Ethics & Public Policy Center

Waterboy, The

Published in EPPC Online on November 1, 1998



My first thought about The Waterboy, directed by Frank Coraci, was that I had already seen just about as many movies as I would ever need to see in which Adam Sandler attempts to exploit his arrested development for comic purposes. But then the Washington Post ran a “Style” section piece by Sharon Waxman taking America to task for going to see The Waterboy instead of the phony and pretentious but extremely high-minded Beloved. Both movies were produced by Disney, and Ms Waxman quotes Joe Roth, the head of the studio, as saying “It’s discouraging how difficult it is to get people to come see serious movies.” It is indeed, Joe. But part of the reason, at least, is that you try to palm them off with rubbish like Beloved as your idea of seriousness.

“The lesson is that the country seems to be in a mood where people are looking for real escapist entertainment,” says another representative of the industry. But what, we can’t help wondering, are the “escapists” escaping from? Is there war? Is there depression? Is there more misery in the world than usual? Rather the reverse, it seems. But this is the kind of thing that Hollywood artistes say when they want to make excuses for some lousy movie that has tried to sell itself by being worthy and high-toned and serious.

Anyway, I thought that if it would strike a blow against such seriousness, I would go and join the crowds which were making The Waterboy the number one movie in the country. Alas, I found I was right the first time. If this is “escapist” entertainment, I thought, it must be because any sane person would want to escape from it. It tells the story of Bobby Boucher, a 31 year-old pre-adolescent who lives with his mother (Kathy Bates) in Jackson’s Bayou, Louisiana and acts as waterboy to a college football team. The football players mock, tease and mercilessly persecute him and he meekly takes it because his mama told him not to fight back. One day, Coach Klein (Henry Winkler) tells him it’s OK to hit back when he is being bullied, and he proves to be such a fierce hitter that he wins a place on the team as a star linebacker, capable of flattening anyone who is carrying the ball.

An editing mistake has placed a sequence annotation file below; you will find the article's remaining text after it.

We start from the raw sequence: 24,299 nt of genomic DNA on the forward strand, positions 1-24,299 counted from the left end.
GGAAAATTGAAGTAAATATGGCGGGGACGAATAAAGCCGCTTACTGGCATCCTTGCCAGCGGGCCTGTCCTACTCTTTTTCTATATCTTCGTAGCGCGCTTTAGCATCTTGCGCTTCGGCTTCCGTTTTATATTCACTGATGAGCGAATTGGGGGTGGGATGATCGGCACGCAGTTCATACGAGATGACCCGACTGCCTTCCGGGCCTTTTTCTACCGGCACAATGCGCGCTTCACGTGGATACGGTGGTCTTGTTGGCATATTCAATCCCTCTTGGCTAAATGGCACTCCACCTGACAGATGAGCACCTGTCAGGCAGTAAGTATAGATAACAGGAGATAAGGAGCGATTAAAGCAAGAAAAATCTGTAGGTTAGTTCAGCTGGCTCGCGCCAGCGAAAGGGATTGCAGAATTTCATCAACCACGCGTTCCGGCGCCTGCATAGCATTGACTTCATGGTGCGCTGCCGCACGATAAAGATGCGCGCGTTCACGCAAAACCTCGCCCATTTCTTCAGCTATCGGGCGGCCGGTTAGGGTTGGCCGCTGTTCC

He does this by fantasizing that the ball carrier is one of the legion who have mocked and made fun of him and the film makes the faces morph into other faces to get this tedious point across. Most of the intended comedy lies in mama’s attempts to keep him tied to her apron strings and away from “fooze-ball” and girls, which between them might turn him into a man. Mama tells Bobby that “you don’t have what they call the social skills. . .That’s why you don’t have any friends — ’cept yo’ mama.” But eventually he finds some, and mama, for no apparent reason, decides to let her Bobby grow up just in time to help Coach Klein, to get his manhood back and to lead the South Central Louisiana Mud Dogs in the Bourbon Bowl.

The idea of the Bourbon Bowl is an example of what the filmmakers think funny about Louisiana, as is its portrayal of the citizens of Jackson’s Bayou as being roughly Cro-Magnon in manners and intelligence. As one of the rival football team puts it, “It looks like we ended up in Retard-ville.” And it does too, though I think we’re supposed to find it funny. Lots of people apparently do, anyway, and Lawrence Taylor, Jimmy Johnson and Bill Cowher of the National Football League all make cameo appearances. I myself don’t know what the connection is between America’s rejection of the pretentious rubbish of Beloved and its embrace of the unpretentious rubbish of Waterboy, but even the priggish Washington Post may not be wrong in suggesting that there is one.

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